In our age of "tolerance," moral relativism is touted as the supreme virtue. Every philosophy, idea, and faith system has equal merit, says the relativist, and is worthy of equal respect. Those who favour one faith system over another or – even worse – claim a knowledge of absolute truth are considered narrow-minded, unenlightened, or even bigoted.
Of course, different religions make mutually exclusive claims, and the relativist is unable to logically reconcile outright contradictions. For example, the Bible makes the claim that "man is destined to die once, and after that to face judgment" (Hebrews 9:27), while some Eastern religions teach reincarnation. So, do we die once or many times? Both teachings cannot be true. The relativist essentially redefines truth in order to create a paradoxical world where multiple, contradictory "truths" can co-exist.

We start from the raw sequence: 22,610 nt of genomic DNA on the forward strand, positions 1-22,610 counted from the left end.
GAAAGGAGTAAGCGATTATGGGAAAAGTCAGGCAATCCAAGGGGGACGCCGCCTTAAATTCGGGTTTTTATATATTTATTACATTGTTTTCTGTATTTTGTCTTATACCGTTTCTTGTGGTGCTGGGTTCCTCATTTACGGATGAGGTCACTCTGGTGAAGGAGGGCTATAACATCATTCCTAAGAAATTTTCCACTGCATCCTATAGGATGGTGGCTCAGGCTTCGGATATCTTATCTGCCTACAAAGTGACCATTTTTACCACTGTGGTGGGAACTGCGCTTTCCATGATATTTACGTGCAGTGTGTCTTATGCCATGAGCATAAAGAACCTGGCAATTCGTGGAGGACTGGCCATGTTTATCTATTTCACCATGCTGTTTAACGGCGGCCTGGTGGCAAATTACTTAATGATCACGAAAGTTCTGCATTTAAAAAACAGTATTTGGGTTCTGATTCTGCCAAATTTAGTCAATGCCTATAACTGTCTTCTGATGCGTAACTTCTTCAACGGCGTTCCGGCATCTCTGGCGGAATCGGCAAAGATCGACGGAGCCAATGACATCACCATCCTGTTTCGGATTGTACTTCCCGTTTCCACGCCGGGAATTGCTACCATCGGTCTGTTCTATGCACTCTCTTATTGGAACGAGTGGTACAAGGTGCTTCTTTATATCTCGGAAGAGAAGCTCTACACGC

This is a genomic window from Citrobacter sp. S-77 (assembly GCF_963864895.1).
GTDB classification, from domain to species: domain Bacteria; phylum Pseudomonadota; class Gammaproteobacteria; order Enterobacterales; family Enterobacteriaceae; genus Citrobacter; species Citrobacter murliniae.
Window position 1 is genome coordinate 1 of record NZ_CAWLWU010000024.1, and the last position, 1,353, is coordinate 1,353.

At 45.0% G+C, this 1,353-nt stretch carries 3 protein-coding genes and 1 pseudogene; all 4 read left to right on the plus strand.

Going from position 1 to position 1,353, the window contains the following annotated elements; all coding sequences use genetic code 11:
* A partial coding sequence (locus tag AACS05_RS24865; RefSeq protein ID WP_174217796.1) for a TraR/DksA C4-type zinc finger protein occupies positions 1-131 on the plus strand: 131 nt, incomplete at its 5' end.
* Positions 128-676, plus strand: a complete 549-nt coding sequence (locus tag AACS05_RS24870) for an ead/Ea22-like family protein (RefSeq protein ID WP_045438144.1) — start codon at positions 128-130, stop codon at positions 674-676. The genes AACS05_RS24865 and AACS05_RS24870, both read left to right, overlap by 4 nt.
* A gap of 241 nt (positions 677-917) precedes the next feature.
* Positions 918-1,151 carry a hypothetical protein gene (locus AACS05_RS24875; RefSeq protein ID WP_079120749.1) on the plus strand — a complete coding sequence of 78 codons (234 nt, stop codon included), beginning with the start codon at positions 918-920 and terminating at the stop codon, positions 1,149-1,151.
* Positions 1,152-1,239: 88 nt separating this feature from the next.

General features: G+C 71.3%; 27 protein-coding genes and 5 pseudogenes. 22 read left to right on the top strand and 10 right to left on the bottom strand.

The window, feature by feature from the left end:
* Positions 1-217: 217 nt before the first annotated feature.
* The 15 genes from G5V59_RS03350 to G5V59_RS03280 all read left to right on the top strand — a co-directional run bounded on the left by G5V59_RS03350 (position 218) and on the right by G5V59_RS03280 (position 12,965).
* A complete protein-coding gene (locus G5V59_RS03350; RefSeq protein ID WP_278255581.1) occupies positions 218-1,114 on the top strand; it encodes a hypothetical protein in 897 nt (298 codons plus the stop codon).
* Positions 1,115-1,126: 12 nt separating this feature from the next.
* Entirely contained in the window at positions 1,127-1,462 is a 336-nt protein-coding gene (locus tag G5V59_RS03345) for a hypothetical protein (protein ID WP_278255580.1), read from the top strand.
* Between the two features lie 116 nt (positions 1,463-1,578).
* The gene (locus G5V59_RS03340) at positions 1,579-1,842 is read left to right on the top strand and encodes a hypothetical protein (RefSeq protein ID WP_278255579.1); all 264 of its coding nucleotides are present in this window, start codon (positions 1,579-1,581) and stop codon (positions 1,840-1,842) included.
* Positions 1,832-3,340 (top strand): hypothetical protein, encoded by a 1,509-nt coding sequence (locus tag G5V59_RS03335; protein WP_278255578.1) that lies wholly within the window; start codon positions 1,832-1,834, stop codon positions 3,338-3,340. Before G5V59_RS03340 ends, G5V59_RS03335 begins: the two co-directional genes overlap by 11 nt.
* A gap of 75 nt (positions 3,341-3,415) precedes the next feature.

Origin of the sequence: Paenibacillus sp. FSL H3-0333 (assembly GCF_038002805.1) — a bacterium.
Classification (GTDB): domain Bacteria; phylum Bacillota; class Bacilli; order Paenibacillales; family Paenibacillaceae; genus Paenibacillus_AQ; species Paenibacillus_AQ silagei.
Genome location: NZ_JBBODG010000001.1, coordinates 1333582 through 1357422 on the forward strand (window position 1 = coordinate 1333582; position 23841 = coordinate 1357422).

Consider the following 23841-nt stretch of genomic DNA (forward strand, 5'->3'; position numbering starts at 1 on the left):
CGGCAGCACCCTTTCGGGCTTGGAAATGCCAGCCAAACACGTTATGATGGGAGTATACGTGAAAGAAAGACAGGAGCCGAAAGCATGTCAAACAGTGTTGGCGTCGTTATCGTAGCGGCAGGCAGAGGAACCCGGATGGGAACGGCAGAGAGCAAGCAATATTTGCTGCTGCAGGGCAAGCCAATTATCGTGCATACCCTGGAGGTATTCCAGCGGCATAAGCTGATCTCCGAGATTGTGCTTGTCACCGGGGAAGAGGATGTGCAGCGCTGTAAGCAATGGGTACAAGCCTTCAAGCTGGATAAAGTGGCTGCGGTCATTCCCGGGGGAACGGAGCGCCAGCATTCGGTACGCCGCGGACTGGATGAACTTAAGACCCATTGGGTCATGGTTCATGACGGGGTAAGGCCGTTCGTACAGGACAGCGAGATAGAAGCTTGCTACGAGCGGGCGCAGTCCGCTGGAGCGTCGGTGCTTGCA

Jesus said, "I am the way and the truth and the life. No one comes to the Father except through me" (John 14:6). A Christian has accepted Truth, not just as a concept, but as a Person. This acknowledgment of Truth distances the Christian from the so-called "open-mindedness" of the day. The Christian has publicly acknowledged that Jesus rose from the dead (as explained in the book of Romans 10:9-10). If he truly believes in the resurrection, how can he be "open-minded" concerning the assertion that Jesus never rose again? For a Christian to deny the clear teaching of God's Word, the Bible, would indeed be a betrayal of God.
Despite all of this, when disputing or dialoguing over prominent doctrines, the Bible teaches that all Christians should show respect and "be full of graciousness" (Colossians 4:6). It is one thing to disagree with a position; it is quite another to disparage a person. Like Jesus' example, Christians should hold fast to the Truth while showing compassion to those who question it.
Adapted from an article at www.gotquestions.org/tolerance-Christian.html